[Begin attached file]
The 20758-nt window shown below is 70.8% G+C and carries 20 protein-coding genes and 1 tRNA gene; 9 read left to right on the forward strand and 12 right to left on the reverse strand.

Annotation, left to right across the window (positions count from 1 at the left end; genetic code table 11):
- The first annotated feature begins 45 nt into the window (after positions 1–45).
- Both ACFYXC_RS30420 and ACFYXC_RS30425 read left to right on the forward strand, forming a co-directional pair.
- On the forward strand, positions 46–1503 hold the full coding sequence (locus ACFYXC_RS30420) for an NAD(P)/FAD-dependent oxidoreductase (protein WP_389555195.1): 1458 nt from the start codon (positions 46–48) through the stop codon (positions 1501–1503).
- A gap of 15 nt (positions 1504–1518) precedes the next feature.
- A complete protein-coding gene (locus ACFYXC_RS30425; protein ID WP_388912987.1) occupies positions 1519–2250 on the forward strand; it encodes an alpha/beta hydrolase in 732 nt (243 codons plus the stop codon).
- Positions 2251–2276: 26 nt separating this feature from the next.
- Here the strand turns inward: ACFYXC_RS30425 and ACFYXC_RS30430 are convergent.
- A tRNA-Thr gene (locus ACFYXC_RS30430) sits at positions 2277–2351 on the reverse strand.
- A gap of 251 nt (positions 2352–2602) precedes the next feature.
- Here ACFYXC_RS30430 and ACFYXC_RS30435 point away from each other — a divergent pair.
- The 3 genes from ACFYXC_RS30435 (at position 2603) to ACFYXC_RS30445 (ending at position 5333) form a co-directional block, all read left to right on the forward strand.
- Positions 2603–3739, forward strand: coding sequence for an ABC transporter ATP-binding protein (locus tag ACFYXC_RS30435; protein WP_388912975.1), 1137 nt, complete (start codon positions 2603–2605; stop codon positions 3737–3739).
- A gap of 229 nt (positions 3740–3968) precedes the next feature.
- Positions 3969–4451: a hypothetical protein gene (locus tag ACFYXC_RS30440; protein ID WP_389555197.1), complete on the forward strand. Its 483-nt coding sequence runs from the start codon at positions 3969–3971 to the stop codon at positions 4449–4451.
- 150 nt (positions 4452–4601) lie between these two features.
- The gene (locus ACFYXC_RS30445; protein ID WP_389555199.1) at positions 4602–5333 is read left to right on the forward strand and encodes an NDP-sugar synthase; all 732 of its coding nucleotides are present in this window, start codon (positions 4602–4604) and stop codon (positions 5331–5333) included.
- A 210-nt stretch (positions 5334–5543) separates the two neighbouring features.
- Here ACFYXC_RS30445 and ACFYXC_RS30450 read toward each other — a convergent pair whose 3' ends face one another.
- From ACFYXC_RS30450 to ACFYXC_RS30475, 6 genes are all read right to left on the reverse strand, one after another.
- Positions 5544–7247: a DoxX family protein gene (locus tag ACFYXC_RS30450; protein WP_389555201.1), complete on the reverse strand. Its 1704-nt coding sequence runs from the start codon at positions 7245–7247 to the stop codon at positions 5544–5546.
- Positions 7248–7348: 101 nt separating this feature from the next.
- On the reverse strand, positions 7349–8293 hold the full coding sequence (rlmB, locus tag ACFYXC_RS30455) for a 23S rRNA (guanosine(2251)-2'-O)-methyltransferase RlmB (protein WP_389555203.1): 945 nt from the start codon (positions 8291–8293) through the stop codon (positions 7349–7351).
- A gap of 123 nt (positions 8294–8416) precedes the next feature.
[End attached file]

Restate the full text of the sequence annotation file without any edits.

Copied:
The 20758-nt window shown below is 70.8% G+C and carries 20 protein-coding genes and 1 tRNA gene; 9 read left to right on the forward strand and 12 right to left on the reverse strand.

Annotation, left to right across the window (positions count from 1 at the left end; genetic code table 11):
- The first annotated feature begins 45 nt into the window (after positions 1–45).
- Both ACFYXC_RS30420 and ACFYXC_RS30425 read left to right on the forward strand, forming a co-directional pair.
- On the forward strand, positions 46–1503 hold the full coding sequence (locus ACFYXC_RS30420) for an NAD(P)/FAD-dependent oxidoreductase (protein WP_389555195.1): 1458 nt from the start codon (positions 46–48) through the stop codon (positions 1501–1503).
- A gap of 15 nt (positions 1504–1518) precedes the next feature.
- A complete protein-coding gene (locus ACFYXC_RS30425; protein ID WP_388912987.1) occupies positions 1519–2250 on the forward strand; it encodes an alpha/beta hydrolase in 732 nt (243 codons plus the stop codon).
- Positions 2251–2276: 26 nt separating this feature from the next.
- Here the strand turns inward: ACFYXC_RS30425 and ACFYXC_RS30430 are convergent.
- A tRNA-Thr gene (locus ACFYXC_RS30430) sits at positions 2277–2351 on the reverse strand.
- A gap of 251 nt (positions 2352–2602) precedes the next feature.
- Here ACFYXC_RS30430 and ACFYXC_RS30435 point away from each other — a divergent pair.
- The 3 genes from ACFYXC_RS30435 (at position 2603) to ACFYXC_RS30445 (ending at position 5333) form a co-directional block, all read left to right on the forward strand.
- Positions 2603–3739, forward strand: coding sequence for an ABC transporter ATP-binding protein (locus tag ACFYXC_RS30435; protein WP_388912975.1), 1137 nt, complete (start codon positions 2603–2605; stop codon positions 3737–3739).
- A gap of 229 nt (positions 3740–3968) precedes the next feature.
- Positions 3969–4451: a hypothetical protein gene (locus tag ACFYXC_RS30440; protein ID WP_389555197.1), complete on the forward strand. Its 483-nt coding sequence runs from the start codon at positions 3969–3971 to the stop codon at positions 4449–4451.
- 150 nt (positions 4452–4601) lie between these two features.
- The gene (locus ACFYXC_RS30445; protein ID WP_389555199.1) at positions 4602–5333 is read left to right on the forward strand and encodes an NDP-sugar synthase; all 732 of its coding nucleotides are present in this window, start codon (positions 4602–4604) and stop codon (positions 5331–5333) included.
- A 210-nt stretch (positions 5334–5543) separates the two neighbouring features.
- Here ACFYXC_RS30445 and ACFYXC_RS30450 read toward each other — a convergent pair whose 3' ends face one another.
- From ACFYXC_RS30450 to ACFYXC_RS30475, 6 genes are all read right to left on the reverse strand, one after another.
- Positions 5544–7247: a DoxX family protein gene (locus tag ACFYXC_RS30450; protein WP_389555201.1), complete on the reverse strand. Its 1704-nt coding sequence runs from the start codon at positions 7245–7247 to the stop codon at positions 5544–5546.
- Positions 7248–7348: 101 nt separating this feature from the next.
- On the reverse strand, positions 7349–8293 hold the full coding sequence (rlmB, locus tag ACFYXC_RS30455) for a 23S rRNA (guanosine(2251)-2'-O)-methyltransferase RlmB (protein WP_389555203.1): 945 nt from the start codon (positions 8291–8293) through the stop codon (positions 7349–7351).
- A gap of 123 nt (positions 8294–8416) precedes the next feature.